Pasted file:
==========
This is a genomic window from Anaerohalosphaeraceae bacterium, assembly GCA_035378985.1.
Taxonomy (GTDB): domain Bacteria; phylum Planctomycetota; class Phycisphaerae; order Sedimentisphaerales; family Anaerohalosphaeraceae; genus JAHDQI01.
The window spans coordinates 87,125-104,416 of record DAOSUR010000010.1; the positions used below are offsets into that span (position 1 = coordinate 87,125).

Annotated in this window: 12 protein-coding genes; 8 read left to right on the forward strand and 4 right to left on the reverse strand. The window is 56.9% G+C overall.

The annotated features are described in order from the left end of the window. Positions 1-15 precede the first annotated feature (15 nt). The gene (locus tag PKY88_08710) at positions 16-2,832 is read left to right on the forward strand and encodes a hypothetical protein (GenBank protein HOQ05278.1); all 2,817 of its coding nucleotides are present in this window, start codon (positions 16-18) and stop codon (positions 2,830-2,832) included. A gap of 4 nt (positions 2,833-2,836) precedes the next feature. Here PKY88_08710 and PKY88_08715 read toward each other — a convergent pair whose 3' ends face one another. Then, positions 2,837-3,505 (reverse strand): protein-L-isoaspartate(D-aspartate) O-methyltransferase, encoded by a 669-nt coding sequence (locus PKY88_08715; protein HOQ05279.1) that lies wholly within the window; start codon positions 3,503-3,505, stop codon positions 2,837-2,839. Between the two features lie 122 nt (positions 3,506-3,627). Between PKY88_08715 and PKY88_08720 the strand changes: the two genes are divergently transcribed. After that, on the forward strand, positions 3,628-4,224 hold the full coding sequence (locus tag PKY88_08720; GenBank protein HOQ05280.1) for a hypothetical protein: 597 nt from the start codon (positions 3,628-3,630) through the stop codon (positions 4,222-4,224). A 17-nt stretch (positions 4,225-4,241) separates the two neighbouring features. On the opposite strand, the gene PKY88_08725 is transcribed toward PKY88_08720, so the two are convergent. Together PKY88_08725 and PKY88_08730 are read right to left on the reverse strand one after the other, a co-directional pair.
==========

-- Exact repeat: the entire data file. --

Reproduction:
This is a genomic window from Anaerohalosphaeraceae bacterium, assembly GCA_035378985.1.
Taxonomy (GTDB): domain Bacteria; phylum Planctomycetota; class Phycisphaerae; order Sedimentisphaerales; family Anaerohalosphaeraceae; genus JAHDQI01.
The window spans coordinates 87,125-104,416 of record DAOSUR010000010.1; the positions used below are offsets into that span (position 1 = coordinate 87,125).

Annotated in this window: 12 protein-coding genes; 8 read left to right on the forward strand and 4 right to left on the reverse strand. The window is 56.9% G+C overall.

The annotated features are described in order from the left end of the window. Positions 1-15 precede the first annotated feature (15 nt). The gene (locus tag PKY88_08710) at positions 16-2,832 is read left to right on the forward strand and encodes a hypothetical protein (GenBank protein HOQ05278.1); all 2,817 of its coding nucleotides are present in this window, start codon (positions 16-18) and stop codon (positions 2,830-2,832) included. A gap of 4 nt (positions 2,833-2,836) precedes the next feature. Here PKY88_08710 and PKY88_08715 read toward each other — a convergent pair whose 3' ends face one another. Then, positions 2,837-3,505 (reverse strand): protein-L-isoaspartate(D-aspartate) O-methyltransferase, encoded by a 669-nt coding sequence (locus PKY88_08715; protein HOQ05279.1) that lies wholly within the window; start codon positions 3,503-3,505, stop codon positions 2,837-2,839. Between the two features lie 122 nt (positions 3,506-3,627). Between PKY88_08715 and PKY88_08720 the strand changes: the two genes are divergently transcribed. After that, on the forward strand, positions 3,628-4,224 hold the full coding sequence (locus tag PKY88_08720; GenBank protein HOQ05280.1) for a hypothetical protein: 597 nt from the start codon (positions 3,628-3,630) through the stop codon (positions 4,222-4,224). A 17-nt stretch (positions 4,225-4,241) separates the two neighbouring features. On the opposite strand, the gene PKY88_08725 is transcribed toward PKY88_08720, so the two are convergent. Together PKY88_08725 and PKY88_08730 are read right to left on the reverse strand one after the other, a co-directional pair.